When Alaska visitors think of mushing and sled dogs, they typically think about the cold and snow of winter. Indeed, mushing is by design a winter mode of transportation around Alaska’s roadless, remote areas. But as more modern forms of getting to and from backcountry destinations became popular, so did interest in exploring Alaska by sled dog team, and a new recreational sport was born, winter or summer. For many guests to the Last Frontier, the chance to ride behind a sled dog team is an activity to check off a bucket list. Fortunately, some of the best dog sledding tours can be found near Alaska’s largest city of Anchorage, and that extends into the non-snow months as well.
Anchorage Dog Sledding
Home to 300,000 residents and probably as many dogs, Anchorage is the gateway to many Alaska adventures, including mushing. Alaskans love their canine counterparts for companionship and work, including the famous Alaskan Husky, a breed specifically developed to run far and fast across the Last Frontier’s scenic landscapes. While winter is definitely mushing season in Anchorage, with local races and the granddaddy of distances competitions, the Iditarod Sled Dog Race , starting in March, the summer months are in no way a period of rest. Mushers take advantage of longer days to train new packs of talented dogs using carts on wheels or ATVs instead of sleds, and it is during this time that visitors can often take advantage of the milder temperatures and slower schedules to visit kennels, pat puppies, and take a ride behind a team.
Some Anchorage-area mushers are able to find snow by packing up the team and gear and flying high atop a mountain to frozen glaciers for what they call “summer camp.” Here, sled dog teams are happy to be on snow and mushers can train up the youngsters in a real-time, on-snow experience. Seavey’s Ididaride operates one such tour along the reaches of Punchbowl Glacier above Girdwood, a bedroom community near Anchorage. The Girdwood Glacier Dog Sled Tour begins with a scenic helicopter ride that whisks passengers from this glacial valley to the frozen landscape of the glacier, where the real fun begins. Learn about the work of training and running sled dogs, watch the harnessing process, then climb aboard for an authentic mush around the glacier. Take time after the ride to become acquainted with the dogs before catching a ride back to Girdwood and its lush forest floor.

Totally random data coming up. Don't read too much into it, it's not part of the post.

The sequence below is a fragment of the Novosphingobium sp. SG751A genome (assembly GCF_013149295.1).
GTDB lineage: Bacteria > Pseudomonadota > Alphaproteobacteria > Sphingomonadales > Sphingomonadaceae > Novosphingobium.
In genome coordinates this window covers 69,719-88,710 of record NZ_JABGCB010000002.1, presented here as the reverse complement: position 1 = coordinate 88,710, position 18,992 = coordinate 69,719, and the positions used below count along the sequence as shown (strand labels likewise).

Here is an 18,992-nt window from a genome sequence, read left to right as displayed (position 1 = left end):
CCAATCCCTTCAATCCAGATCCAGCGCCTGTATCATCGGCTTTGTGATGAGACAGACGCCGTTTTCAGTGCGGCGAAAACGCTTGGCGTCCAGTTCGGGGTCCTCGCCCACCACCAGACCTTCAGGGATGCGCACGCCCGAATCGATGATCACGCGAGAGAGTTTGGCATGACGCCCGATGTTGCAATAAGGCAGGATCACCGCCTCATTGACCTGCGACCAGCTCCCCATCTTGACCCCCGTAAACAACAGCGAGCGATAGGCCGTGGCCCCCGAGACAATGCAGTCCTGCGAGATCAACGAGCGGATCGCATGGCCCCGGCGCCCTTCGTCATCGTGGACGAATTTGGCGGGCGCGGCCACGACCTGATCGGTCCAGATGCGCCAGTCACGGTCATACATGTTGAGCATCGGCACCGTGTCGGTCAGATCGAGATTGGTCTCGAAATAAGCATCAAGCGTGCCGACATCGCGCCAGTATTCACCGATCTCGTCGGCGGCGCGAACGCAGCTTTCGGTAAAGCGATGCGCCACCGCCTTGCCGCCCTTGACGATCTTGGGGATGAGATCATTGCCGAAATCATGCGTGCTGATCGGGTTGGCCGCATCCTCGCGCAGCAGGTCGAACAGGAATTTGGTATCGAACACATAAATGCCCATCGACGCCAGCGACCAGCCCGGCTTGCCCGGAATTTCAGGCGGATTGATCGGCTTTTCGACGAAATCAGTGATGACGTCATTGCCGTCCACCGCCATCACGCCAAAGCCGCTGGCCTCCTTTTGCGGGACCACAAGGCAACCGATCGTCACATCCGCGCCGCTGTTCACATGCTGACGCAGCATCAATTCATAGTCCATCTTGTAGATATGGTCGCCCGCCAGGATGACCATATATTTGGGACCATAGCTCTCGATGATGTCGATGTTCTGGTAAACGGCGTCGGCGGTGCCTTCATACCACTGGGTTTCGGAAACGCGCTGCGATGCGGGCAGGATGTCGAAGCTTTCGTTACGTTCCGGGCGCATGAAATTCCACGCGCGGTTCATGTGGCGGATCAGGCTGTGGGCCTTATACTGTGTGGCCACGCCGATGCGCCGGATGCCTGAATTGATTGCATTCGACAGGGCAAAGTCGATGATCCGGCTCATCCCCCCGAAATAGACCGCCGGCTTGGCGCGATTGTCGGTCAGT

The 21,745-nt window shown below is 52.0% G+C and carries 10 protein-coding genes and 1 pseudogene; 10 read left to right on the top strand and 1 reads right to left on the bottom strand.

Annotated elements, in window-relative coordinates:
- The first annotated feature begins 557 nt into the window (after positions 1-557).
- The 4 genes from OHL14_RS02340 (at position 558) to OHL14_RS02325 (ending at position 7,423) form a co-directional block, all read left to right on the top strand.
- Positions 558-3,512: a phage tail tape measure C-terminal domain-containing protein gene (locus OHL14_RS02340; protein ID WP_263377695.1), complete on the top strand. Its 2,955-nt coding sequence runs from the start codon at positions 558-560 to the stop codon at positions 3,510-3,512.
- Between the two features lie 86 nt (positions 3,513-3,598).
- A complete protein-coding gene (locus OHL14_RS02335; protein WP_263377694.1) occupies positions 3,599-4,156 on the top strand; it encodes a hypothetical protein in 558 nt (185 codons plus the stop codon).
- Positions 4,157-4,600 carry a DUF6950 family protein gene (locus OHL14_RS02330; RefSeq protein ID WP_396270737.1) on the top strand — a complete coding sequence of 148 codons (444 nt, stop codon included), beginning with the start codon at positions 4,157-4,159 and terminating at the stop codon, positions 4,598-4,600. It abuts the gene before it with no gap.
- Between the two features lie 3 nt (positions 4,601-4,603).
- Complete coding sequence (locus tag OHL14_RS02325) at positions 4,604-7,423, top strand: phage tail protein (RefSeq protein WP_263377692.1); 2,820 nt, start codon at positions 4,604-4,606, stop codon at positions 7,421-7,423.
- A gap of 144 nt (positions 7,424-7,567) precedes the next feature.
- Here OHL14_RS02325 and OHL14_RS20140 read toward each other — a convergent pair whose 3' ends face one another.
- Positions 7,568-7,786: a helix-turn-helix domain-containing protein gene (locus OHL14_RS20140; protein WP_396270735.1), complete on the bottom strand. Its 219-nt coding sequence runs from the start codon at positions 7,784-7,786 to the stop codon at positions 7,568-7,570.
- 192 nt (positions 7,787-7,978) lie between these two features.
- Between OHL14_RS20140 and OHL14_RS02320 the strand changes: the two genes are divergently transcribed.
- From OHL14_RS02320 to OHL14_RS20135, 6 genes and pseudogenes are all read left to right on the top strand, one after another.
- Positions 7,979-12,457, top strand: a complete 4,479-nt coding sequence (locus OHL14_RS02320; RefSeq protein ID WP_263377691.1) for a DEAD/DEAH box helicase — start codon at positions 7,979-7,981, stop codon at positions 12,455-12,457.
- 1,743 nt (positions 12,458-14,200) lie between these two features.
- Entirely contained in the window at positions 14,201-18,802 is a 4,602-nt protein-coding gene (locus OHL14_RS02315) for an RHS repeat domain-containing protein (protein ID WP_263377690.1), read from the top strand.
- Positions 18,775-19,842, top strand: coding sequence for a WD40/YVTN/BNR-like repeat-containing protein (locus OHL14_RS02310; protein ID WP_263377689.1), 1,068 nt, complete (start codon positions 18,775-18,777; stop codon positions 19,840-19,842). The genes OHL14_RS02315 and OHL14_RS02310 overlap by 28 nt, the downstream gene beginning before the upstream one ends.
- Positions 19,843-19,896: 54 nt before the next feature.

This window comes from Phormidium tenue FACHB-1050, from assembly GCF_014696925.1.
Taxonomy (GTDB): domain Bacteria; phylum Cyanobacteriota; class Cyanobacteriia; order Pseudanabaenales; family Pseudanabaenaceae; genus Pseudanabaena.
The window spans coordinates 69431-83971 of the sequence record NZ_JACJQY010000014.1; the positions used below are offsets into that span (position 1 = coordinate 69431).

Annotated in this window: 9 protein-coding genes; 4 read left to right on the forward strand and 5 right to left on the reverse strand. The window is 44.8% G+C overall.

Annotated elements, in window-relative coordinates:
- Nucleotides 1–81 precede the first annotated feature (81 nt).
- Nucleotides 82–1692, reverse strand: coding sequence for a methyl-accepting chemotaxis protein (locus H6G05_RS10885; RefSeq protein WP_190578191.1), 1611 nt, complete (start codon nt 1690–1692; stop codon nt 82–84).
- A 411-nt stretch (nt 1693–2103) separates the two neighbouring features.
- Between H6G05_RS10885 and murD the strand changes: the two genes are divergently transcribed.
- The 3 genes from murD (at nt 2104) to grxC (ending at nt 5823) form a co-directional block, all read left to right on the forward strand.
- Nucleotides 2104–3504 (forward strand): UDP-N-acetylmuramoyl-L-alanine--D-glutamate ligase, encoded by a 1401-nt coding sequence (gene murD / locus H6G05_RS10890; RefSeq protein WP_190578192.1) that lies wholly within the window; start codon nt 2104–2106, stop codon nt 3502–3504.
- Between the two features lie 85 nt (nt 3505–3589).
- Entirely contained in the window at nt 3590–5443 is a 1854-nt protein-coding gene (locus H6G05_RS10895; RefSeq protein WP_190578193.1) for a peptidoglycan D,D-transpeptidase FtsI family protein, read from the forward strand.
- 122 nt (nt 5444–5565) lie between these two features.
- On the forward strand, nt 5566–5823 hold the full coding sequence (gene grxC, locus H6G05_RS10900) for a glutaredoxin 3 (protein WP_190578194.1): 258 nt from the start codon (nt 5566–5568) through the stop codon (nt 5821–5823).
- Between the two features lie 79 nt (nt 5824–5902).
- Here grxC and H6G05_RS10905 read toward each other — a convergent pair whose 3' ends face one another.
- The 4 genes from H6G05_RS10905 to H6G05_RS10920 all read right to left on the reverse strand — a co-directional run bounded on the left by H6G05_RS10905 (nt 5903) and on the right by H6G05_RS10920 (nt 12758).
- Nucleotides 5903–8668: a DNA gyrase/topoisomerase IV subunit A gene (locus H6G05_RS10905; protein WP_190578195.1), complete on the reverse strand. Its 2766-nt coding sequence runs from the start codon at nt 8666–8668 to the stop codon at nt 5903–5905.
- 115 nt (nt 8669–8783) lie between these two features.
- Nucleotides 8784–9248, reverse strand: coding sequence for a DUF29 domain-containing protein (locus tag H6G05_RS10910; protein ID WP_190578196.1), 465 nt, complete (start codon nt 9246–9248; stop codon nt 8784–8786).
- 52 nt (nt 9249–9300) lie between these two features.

What to bring?
What should guests bring for such an adventure? It’s important to note that while Anchorage is snow-free (usually) between the months of May and September, glaciers are perpetually frozen thanks to centuries of compacted snowfall. Thus, any visitor should remember that even while the sun may be shining, glaciers are cold places, so dressing in warm layers is always a good idea. Bring a hat and gloves for good measure, and don’t forget sunglasses to protect eyes from the glare off snow or ice.
An Anchorage dog sledding tour is the perfect way to begin or end an Alaska trip, so consider adding an extra day to be sure and try out this most unique of outdoor activities.